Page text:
I, like so many others, was saddened to learn today about Steve Jobs’ resignation as CEO of Apple. I figured the best way to pay tribute for all that he’s done is to reread and share the review I wrote after getting my first iMac — apparently back in 2002. Yes, I still have this iMac in my garage. I couldn’t part with it! I published the review on epinions.com, and you can still find it there, too (UPDATE: thanks to webarchive).
Fashion, Function, and Fun — All in one!
Written: May 24 ’02
Product Rating: (5/5)
Ease of Use: (5/5)
Quality of Tech Support: (5/5)
Pros: Stable, Fast, Beautiful Hardware Design and Beautiful Interface, Compact, Quiet
Cons: None that I can think of!
The Bottom Line: Buy it! You’ll love it! Easy to use, stable, quiet, nice to look at, compact and easy to move, fast, powerful.
coalette’s Full Review: Apple iMac 15 in. (M8535LL/B) Mac Desktop
The iMac 800MHz is the fourth computer I’ve owned, and the first Macintosh I’ve owned. I truly love it.
My interest in the Apple brand started when I saw my friend’s system and discussed it with him. He raved about the ease of use and stability of Mac systems. At the time I was pretty happy with my HP, so I figured that maybe the next time I needed a new computer I would try a Mac, but I was in no hurry.
Then I saw the first ever (in my knowledge) 4-page advertising pullout in Vogue magazine dedicated to a computer — the new iMac. The iMac had already been out for a couple of months, but again, I was in no real hurry. Then I saw the pullout ad. The first page showed a side-profile of the computer, with no identifying text. If you did not know what it was, there is no way this photo would tell you. I immediately thought of those old cartoons satirizing Frank Sinatra — they showed him in side profile and he nearly disappeared behind his microphone stand! Well, from the side the new iMac’s flat screen monitor nearly disappears, making the identification of the object difficult. Then of course you open the pullout and see the computer and its beautiful design. I was hooked.
I first encountered the machine in person at a campus technology open house. The staff there allowed me to lift the computer to see how heavy it was and I won’t say that it’s light, but I will say that it’s much easier to lift this entire computer than it is to lift the monitor of a regular computer. And I was just as impressed with its good looks as I had been when I saw it in Vogue. (Apparently you can’t always say as much for the human models, LOL!)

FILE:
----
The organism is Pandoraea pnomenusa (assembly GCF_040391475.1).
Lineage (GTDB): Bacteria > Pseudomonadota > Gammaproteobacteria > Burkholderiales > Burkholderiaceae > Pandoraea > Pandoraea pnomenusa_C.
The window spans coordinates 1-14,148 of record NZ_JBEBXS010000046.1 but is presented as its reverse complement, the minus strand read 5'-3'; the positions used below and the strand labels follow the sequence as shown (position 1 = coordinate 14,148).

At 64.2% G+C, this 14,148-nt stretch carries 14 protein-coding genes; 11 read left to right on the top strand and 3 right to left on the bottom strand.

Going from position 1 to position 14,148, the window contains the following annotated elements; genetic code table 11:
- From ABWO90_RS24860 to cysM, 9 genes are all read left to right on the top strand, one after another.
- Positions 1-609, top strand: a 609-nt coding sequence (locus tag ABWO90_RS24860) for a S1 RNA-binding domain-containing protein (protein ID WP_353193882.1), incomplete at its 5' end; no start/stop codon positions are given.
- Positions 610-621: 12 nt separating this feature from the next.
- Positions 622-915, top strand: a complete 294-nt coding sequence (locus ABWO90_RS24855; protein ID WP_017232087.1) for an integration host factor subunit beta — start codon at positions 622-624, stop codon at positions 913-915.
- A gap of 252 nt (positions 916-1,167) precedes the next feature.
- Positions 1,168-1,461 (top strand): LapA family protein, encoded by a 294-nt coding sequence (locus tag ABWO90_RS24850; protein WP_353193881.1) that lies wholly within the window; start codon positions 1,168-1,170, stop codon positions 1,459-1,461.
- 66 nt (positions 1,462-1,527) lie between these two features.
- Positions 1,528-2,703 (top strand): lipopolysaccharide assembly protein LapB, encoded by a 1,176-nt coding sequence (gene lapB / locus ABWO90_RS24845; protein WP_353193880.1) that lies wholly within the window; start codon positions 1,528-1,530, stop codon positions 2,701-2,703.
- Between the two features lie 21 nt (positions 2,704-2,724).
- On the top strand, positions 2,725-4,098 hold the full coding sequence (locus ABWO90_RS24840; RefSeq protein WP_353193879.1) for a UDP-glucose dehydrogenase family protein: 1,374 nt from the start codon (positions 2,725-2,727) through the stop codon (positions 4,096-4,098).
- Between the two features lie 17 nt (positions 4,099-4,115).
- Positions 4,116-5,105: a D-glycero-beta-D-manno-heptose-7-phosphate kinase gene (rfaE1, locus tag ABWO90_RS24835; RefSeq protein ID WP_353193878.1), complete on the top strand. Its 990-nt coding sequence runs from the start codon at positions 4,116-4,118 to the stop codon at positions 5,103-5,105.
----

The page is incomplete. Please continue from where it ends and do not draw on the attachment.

The final stimulus was my seeing the price of the computer increase by $100 (probably due to the amazing demand for it). Apple increased the price on its web-site one day, so I immediately placed an order, at the old price, from another vendor. The computer came in about 2 weeks after that, and then my love affair with the new iMac began in earnest.
The set-up. Incredibly easy. If you are familiar with computers, you can have it up and running in a matter of minutes — really! The first thing you will notice after set-up is how quiet is it. My old HP made a huge racket compared to this. The only time I find the iMac noisy is when it is reading a CD. Otherwise, it does not bother me. With my HP, I had gotten to the point where I preferred to work with the computer turned off, just so I could concentrate. Not so with the iMac.
Another advantage is the economy of space! The whole computer has a much smaller footprint than did my HP monitor alone. (Footprint, I learned recently, is the amount of desktop space the computer takes up. ) The iMac’s footprint is a circle with a diameter of 10.6 inches. This is all the desktop space you will need for your iMac — and remember that this includes both the computer itself AND the monitor! The only thing I need to have under my desk now is the optional Harman Kardon subwoofer (which, by the way, provides excellent sound along with the Apple pro speakers).